A novel instrument which is based on the use of the thermal lens effect to facilitate the sensitive measurements of the absorption in the near-infrared region has been developed. In this instrument, the near-IR excitation light was provided by a solid-state, spectra-tunable (from 860 to 1060 nm) titanium:sapphire laser. The heat generated as a consequence of the sample absorption of the excitation beam was monitored in the visible region by a He-Ne laser. The data obtained were analyzed by multivariate calibration methods for the nondestructive, noninvasive determinations of chemical and isotopic impurities in solvents. Water in D<sub>2</sub>O and in tetrahydrofuran can be detected at levels as low as 0.006 and 0.3% (v/v). The method can also be used for the simultaneous determination of water and DMSO-<i>h</i><sub>6</sub> in DMSO-<i>d</i><sub>6</sub> and CD<sub>3</sub>OH in CD<sub>3</sub>OH, CD<sub>2</sub>HOH, and CDH<sub>2</sub>OH at levels as low as 10<sup>-3</sup>% (w/w).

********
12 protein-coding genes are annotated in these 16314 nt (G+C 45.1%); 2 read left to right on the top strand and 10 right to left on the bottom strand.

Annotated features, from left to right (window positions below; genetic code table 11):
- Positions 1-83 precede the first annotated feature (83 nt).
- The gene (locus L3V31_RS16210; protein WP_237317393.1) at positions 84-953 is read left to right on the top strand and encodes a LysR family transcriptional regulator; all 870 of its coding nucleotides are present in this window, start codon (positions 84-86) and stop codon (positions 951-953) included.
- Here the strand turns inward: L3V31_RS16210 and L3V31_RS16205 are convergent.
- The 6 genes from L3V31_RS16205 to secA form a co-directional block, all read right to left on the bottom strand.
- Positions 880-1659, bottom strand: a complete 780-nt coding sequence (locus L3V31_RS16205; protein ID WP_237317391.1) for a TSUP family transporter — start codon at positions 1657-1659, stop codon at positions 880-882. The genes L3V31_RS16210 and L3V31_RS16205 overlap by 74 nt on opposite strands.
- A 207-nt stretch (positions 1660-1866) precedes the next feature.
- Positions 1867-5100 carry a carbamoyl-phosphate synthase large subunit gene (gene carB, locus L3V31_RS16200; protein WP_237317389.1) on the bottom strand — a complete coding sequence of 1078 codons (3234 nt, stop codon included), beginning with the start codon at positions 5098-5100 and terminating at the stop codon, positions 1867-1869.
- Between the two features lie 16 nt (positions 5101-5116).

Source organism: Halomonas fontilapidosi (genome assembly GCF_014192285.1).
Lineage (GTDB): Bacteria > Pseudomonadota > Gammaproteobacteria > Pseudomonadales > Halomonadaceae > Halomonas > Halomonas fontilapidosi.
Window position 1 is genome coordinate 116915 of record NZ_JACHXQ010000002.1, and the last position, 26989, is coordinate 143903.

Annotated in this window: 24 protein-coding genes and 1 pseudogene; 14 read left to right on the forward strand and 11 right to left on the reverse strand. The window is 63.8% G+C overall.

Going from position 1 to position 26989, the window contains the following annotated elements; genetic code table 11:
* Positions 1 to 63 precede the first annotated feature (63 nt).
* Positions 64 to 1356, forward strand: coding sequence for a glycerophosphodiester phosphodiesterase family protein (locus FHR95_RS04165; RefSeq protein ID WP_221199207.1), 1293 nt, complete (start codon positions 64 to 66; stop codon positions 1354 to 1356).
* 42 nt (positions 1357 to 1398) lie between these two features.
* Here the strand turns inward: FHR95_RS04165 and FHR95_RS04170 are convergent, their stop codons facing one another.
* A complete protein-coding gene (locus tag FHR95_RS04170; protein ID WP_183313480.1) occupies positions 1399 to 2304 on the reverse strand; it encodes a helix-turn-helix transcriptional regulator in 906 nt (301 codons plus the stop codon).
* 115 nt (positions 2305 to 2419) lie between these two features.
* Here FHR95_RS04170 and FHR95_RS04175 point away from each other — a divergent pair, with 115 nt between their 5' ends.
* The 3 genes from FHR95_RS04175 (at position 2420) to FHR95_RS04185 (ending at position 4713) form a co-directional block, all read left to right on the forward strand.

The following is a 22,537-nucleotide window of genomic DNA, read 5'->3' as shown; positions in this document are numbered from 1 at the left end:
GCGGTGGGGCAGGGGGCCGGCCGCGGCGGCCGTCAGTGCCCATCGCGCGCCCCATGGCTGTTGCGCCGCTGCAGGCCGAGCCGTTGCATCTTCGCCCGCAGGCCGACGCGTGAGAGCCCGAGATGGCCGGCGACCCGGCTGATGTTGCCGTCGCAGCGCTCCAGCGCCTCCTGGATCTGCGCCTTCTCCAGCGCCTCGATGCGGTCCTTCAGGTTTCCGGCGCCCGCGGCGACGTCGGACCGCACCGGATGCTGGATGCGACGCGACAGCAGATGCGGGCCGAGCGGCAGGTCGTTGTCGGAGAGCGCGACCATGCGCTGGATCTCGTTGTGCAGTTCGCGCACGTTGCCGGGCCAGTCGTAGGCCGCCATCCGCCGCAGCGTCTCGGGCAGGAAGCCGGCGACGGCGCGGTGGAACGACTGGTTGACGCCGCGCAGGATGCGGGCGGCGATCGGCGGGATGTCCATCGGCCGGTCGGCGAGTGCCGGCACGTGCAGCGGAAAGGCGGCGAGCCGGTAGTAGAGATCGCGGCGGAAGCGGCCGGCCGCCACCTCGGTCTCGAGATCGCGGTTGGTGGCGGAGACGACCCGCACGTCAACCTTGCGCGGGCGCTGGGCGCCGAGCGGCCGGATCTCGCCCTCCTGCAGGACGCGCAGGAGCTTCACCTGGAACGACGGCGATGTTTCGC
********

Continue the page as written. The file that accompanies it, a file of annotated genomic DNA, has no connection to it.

Chieu D. Tran, Victor I. Grishko, and Mauricio S. Baptista, "Nondestructive and Nonintrusive Determination of Chemical and Isotopic Purity of Solvents by Near-Infrared Thermal Lens Spectrometry," Appl. Spectrosc. 48, 833-842 (1994)